Sending the Elevator Back Down

The other day while randomly flicking through channels, I caught a glimpse of an interview with Kevin Spacey. He’d been asked a question about why he spends so much free time working with young actors. His answer was remarkable. Quoting mentor Jack Lemmon ’47, Spacey said: “I believe that if you have been successful in the business you wanted to be successful in, and if you have achieved a lot of the dreams you’ve dreamed… it’s your obligation… to send the elevator back down.”

Sending the elevator back down.

For years, I’ve been looking for a simple way to describe the work we do at the Foundation. It’s various and variable, covering fields as diverse as historic preservation (through the Suite Museum and Collections); educational programming & scholarships (through our Global Citizenship programs); or real-world research (through the FDR Center for Global Engagement) to find practical solutions to the daunting challenges we face as a nation and a globe to successfully transit the 21st century. But I couldn’t have found a better phrase than this: Sending the elevator back down.

That’s what we do. Plain and simple. We — in this case, I, a dedicated group of alumni, our House Masters, our affiliated faculty, you, our supporters — we all attempt to take some of the incredible good fortune we’ve experienced and pass that forward.

But to continue, we need your help. Over the last year, we have nearly doubled our historic preservation efforts, educational programming, and scholarships due to exceptional demand. Requests to tour the Suite now come almost weekly; our student seminars have expanded in number from one to twelve; our Global Fellowship summer study grants from one to three. We’ve launched an entirely new endeavor, a non-partisan think-tank, the FDR Center for Global Engagement. Yet individual contributions supporting these efforts have fallen off. A common perception is that we receive substantial funds from the University or from major corporate sponsors. We don’t. We do all this solely through the contributions of dedicated volunteers and the generosity of people like you.

Now, I’d like to ask you to consider helping our efforts. (Or, if you already have in the past, to do so again.) There are many easy ways to do this, from sustaining monthly gifts via credit card, to direct donation of money, of airline frequent flyer miles, of stocks, bonds, or securities. We’re a registered 501(c)3, which means for US residents, your contributions are tax deductible. You may donate in someone’s name, from a private foundation, or anonymously. Simply email me a michael.weishan at fdrfoundation dot org and we’ll walk you through the process.

I know you receive appeals from many quarters. But we like to think that this very special place, the Franklin Delano Roosevelt Foundation, nestled in the best of all the houses, Adams, in the bosom of the world’s top university, Harvard, is in a unique position to utilize the legacy of one of our greatest presidents to better all our futures. We here have done our best to send that elevator back down. Please help us ensure that the next car up is packed to capacity.

With warmest wishes for a happy, healthy and prosperous New Year.



Harvard-Yale, and A Bit of the Past Returned

First of all, on behalf of Masters Palfrey and the Foundation, it was wonderful to greet the 250 plus of you who returned to Adams after the game. I am proud to note that our potent 1878 Harvard Punch withstood the onslaught (just!) with the last few drops warming the cockles of the final visitors around 6 PM.  Since we began this tradition in 2010 with 40 odd guests, the celebration has grown to be one of the largest, if not the largest, alumni post-game celebrations at Harvard-Yale, and I think it truly represents the warm affinity we feel for a special place called Adams.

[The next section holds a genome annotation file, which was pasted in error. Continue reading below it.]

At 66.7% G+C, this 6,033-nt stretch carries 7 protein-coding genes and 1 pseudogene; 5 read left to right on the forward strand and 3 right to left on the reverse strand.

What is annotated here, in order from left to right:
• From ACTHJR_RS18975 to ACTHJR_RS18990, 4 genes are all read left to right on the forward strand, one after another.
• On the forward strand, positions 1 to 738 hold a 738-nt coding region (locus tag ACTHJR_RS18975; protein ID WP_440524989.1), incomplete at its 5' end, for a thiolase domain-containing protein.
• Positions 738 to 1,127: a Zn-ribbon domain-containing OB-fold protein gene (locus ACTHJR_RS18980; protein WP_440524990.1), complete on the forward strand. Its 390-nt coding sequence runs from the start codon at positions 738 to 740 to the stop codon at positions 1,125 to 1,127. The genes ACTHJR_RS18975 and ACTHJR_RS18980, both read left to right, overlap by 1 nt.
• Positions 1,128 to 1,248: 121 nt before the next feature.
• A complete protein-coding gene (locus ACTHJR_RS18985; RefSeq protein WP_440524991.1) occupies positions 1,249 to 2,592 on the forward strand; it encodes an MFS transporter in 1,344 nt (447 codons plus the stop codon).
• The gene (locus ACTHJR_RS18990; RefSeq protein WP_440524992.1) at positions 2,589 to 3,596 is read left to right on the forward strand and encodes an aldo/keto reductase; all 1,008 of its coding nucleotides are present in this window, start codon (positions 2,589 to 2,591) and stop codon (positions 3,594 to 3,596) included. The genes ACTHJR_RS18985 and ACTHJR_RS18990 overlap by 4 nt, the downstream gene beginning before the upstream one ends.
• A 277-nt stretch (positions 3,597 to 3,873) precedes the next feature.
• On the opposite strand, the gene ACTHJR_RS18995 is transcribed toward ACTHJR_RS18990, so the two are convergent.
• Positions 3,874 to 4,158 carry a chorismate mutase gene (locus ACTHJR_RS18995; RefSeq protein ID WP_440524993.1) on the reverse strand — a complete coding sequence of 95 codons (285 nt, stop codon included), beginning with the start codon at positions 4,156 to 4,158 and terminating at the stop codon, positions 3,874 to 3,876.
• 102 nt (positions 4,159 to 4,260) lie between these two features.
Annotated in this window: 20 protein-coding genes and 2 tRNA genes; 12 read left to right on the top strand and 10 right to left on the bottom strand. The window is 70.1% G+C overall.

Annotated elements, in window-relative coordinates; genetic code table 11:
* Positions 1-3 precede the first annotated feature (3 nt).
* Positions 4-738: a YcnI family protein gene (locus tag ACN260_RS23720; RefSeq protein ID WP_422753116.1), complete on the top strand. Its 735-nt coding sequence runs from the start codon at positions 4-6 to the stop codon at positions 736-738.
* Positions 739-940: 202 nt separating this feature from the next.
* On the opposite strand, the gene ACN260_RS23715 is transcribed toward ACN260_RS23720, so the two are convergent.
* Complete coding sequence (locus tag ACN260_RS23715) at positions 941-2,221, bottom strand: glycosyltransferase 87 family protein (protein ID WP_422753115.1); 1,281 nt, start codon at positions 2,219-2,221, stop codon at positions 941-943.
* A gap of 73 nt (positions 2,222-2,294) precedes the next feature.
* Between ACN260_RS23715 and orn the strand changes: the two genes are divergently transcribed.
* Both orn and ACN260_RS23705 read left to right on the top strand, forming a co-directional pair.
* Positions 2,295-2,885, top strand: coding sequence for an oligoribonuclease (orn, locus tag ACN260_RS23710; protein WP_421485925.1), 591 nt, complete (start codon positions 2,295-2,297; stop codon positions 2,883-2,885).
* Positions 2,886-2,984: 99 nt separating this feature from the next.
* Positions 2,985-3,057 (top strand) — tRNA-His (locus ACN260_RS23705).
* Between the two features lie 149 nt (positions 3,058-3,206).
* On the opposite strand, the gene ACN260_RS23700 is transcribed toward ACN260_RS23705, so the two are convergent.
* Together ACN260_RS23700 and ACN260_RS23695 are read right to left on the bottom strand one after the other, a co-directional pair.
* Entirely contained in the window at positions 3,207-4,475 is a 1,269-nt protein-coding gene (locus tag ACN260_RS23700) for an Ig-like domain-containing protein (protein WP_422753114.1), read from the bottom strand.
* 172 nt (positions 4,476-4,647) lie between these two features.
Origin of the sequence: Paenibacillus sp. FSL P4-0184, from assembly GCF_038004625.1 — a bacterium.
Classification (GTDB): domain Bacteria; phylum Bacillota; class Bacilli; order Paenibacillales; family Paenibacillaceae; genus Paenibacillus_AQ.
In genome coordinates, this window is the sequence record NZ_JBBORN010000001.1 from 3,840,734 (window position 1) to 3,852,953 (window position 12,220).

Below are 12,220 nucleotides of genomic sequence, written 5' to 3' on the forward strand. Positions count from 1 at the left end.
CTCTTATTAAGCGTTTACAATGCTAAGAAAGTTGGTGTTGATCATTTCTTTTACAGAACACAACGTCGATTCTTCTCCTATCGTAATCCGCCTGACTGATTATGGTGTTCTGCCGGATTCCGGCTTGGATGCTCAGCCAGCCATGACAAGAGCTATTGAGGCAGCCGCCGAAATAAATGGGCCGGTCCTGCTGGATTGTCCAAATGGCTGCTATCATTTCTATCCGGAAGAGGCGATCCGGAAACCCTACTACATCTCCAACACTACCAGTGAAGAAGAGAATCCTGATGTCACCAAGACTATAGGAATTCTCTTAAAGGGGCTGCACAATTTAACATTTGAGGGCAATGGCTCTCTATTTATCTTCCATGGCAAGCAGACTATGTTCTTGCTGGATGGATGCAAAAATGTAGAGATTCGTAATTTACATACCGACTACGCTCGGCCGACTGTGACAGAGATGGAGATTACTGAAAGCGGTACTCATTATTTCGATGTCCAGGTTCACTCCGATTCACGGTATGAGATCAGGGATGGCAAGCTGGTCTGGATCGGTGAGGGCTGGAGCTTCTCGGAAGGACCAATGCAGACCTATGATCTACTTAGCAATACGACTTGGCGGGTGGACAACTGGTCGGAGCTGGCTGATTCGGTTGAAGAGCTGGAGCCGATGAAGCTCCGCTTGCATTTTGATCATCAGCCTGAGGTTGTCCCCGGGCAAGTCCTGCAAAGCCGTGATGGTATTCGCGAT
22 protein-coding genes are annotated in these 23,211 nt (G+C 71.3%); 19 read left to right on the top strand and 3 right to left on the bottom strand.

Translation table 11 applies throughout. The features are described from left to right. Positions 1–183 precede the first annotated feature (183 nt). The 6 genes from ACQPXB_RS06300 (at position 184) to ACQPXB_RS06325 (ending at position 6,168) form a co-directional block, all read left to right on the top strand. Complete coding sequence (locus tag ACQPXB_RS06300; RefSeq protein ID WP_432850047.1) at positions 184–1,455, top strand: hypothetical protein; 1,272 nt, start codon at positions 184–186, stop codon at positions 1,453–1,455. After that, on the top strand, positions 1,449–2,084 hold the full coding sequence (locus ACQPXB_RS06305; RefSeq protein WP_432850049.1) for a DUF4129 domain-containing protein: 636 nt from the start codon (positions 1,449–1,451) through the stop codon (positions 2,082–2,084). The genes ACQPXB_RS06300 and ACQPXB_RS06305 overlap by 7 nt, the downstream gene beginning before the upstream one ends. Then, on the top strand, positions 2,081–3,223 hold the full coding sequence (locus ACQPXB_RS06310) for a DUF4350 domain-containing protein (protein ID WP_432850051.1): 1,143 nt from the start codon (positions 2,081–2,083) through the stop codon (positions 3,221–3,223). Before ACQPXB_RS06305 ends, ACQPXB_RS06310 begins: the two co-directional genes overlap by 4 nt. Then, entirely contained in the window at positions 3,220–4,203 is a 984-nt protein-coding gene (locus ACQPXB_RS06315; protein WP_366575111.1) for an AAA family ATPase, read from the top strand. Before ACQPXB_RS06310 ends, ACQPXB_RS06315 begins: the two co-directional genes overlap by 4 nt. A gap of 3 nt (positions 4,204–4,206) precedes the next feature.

Before the glow entirely passes however, I just wanted to share with you a wonderful photo. As part of our FDR Suite collections, we recently acquired a 1900 silk Harvard Football flag. This ingenious invention looks like a brass-tipped wand when not in use. To unfurl, you pull the flag staff out of the tube, reverse, attach the staff to the base, and unwind the flag. Presto!
footballflagThis flag belonged to a contemporary of FDR and was purchased from an estate in Maine; as far as we know this is the first time it has returned to Harvard stadium in 112 years. The old girl is a bit faded, but her silk is still supple in the wind; without a doubt, it was the oldest banner flying that day.

Thanks to Santiago Pardo ’15, (flag bearer) Megan Corrigan ’16 & Lisa Wang ’16 (wavers) and Amna Hashmi ’16 (photo) for helping bring a bit of Harvard history back to life.

(PS: We think this is a product whose day has come again, and we’d like to put these flags back into manufacture. The staff and flag are easily replicated, but the brass-tipped tube (made of some sort of pressed material such as thick cardboard) is unique. If any of you have thoughts on how that might be accomplished, i.e. finding a maker, or, would be interested in underwriting some of the costs, etc. I’d like to hear from you. )

Views From the Embassy: The Role of U.S. Diplomats in France, 1914.

Dr. Lindsay Krasnoff from the State Department Historian’s office will be at Adams House this coming MONDAY, November 24th. 1-2pm, in the Conservatory presenting “Views From the Embassy: The Role of U.S. Diplomats in France, 1914.”

“The story is fascinating and… intertwines a lot of U.S. social history of the era. Many of the men at U.S. Embassy France in 1914 were Harvard graduates” including Teddy Roosevelt’s cousin Nick Roosevelt and classmate Robert Bacon.

Join us!